Yes, the President spent a great deal of time talking about the future of our nation, the quest to Make America Great Again, and his intended focus on the economy and the jobs that drive it. But one important thing was missing from the story. Education.

Over on the BAM! Radio Network, we explore the absence of education from the 2018 SOTU, and how the lofty goals expressed in the speech can never be fulfilled if we don’t get serious about the future of school and education here in the good ol’ U.S. of A. Give it a listen. It is one of the ways we can make education radio great again.

 

From CAP, How to Leverage #ESSA to Elevate Teaching Profession

For much of the past year, the education community (yours truly included) has opined on how proposed federal budgets and actions coming from our nation’s capital pose a clear and present danger to teaching and teacher preparation. After all, when you essentially look to zero out all Title II moneys for teachers and their continued support, what is one supposed to think?

All hope may not be lost, though. The good folks at the Center for American Progress lifted the curtain on an important project in which it has been engaged. The first is a new interactive tool developed to spotlight specific efforts to elevate the teaching profession. On the site, users can click on a given state and choose a particular focus (compensation, career pathways, licensure, recruitment, retention, and the like) to see how individual states are innovating and meeting the specific needs of educators in its jurisdiction.

The second is a white paper that takes a deep dive into what specific states are doing to use ESSA and its Title II provisions to modernize and elevate the teaching profession. There, CAP explores hot-button issues such as recruitment and diversity, teacher prep and new teacher supports, licensure and certification, compensation and loan forgiveness, data support, and pipeline-spanning initiatives.

What’s particularly terrific about that issue brief is it spotlights the work in states that often don’t get the shout-outs when it comes to innovation and teacher supports, but are states that are really doing tremendous work. All serve as examples of what can be done and what should be done in an environment where we believe that change and innovation really isn’t possible, based on legislative restrictions.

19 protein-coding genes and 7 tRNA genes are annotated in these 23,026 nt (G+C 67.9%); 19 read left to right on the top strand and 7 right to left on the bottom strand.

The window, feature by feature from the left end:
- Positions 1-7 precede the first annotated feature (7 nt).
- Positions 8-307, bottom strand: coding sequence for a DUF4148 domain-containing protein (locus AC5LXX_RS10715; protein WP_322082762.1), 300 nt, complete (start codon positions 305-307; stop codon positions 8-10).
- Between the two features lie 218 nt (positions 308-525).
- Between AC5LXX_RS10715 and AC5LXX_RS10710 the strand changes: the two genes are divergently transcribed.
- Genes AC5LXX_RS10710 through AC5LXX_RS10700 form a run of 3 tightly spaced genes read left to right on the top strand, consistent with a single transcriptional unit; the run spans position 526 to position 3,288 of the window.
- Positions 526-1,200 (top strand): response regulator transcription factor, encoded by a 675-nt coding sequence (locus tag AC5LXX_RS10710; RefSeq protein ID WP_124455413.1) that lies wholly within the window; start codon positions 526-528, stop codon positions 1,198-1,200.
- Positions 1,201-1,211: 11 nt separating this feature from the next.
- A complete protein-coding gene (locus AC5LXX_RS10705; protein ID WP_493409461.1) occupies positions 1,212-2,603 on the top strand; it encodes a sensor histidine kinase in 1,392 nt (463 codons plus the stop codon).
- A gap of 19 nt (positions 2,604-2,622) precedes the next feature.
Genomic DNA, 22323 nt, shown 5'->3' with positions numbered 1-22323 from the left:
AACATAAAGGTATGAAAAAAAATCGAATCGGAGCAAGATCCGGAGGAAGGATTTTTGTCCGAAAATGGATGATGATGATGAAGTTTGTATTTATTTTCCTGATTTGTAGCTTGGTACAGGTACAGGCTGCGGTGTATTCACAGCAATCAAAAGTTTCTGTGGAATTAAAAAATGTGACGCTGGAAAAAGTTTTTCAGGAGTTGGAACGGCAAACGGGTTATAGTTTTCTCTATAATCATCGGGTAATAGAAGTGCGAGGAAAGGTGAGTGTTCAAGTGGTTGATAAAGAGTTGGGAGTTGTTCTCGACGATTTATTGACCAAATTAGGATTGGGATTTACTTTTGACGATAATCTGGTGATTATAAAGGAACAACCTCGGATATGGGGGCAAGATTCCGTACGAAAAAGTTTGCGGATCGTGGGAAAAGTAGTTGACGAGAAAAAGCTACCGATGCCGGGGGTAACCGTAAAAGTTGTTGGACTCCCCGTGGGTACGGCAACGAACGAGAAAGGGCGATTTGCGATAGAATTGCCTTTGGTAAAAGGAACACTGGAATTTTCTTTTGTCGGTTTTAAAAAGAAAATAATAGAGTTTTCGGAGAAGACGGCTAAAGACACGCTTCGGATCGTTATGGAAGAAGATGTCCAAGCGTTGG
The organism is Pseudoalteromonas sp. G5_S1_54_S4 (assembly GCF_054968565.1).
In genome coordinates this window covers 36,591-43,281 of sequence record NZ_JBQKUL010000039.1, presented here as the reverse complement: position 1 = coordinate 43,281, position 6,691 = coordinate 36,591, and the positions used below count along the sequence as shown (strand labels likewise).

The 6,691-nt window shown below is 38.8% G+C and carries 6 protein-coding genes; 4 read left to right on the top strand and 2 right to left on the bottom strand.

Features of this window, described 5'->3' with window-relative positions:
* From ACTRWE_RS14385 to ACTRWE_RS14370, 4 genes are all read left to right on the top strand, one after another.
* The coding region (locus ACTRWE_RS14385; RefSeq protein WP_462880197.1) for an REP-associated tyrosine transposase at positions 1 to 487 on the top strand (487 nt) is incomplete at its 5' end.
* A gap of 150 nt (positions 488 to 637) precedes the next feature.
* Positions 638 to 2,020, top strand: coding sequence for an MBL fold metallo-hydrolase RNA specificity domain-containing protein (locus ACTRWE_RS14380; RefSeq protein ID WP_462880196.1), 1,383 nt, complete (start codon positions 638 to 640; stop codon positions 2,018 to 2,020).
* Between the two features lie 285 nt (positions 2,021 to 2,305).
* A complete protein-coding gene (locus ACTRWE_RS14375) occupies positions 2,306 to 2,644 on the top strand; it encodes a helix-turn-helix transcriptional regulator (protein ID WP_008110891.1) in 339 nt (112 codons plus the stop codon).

Give both a gander. You won’t be disappointed.

Ed Tech is Not the Enemy!

Yes, there are a great many in the education community that look to attack and tear down just about everything that EdSec Betsy DeVos says. So when she starts off 2018 singing the praises of personalized learning, it should be no surprise that the resistance immediately lobbed charges of wanting to turn our schools over to the machines.

This tends to be a common misperception about personalized learning. We’ve bastardized the phase, wanting to believe it means simply plugging every child into a computer and letting the tech do the teaching. And while that might be how some personalized learning is indeed done today, it certainly isn’t what was intended and it certainly doesn’t represent the best of what personalized learning does and can offer, both to the learner and the educator.

At the same time, technology need not be the enemy to learning. Effective personalized instruction isn’t about putting the tablets in charge. At its heart, it is about providing educators with a tool that can be used to effectively reach some of their students. In the hands of a great teacher, technology can be empowering, not limiting. And yes, it can improve the learning process.

Over at BAM! Radio Network, I explore the topic, praising personalized learning and asking us to cut ed tech a break when it comes to the classroom. Give it a listen.

And for those who say personalized learning is just a tool of the technology companies and doesn’t actually work, give a look over to special education programs and IEPs. An IEP is just personalized learning in a different wrapper, folks.